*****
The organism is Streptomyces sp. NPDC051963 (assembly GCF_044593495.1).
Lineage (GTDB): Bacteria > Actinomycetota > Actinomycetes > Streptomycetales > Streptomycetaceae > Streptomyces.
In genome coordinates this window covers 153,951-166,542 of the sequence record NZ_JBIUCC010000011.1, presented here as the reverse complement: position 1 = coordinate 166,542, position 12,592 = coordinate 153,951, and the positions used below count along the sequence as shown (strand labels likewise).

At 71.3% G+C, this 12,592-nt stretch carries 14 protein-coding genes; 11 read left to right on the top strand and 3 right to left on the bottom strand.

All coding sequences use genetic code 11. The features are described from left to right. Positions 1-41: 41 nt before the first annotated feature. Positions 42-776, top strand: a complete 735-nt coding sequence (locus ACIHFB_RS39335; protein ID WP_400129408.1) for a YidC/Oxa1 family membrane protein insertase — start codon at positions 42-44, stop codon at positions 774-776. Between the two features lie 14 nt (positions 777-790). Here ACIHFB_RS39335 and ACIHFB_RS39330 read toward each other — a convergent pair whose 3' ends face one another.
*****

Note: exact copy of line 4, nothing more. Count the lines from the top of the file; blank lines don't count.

At 71.3% G+C, this 12,592-nt stretch carries 14 protein-coding genes; 11 read left to right on the top strand and 3 right to left on the bottom strand.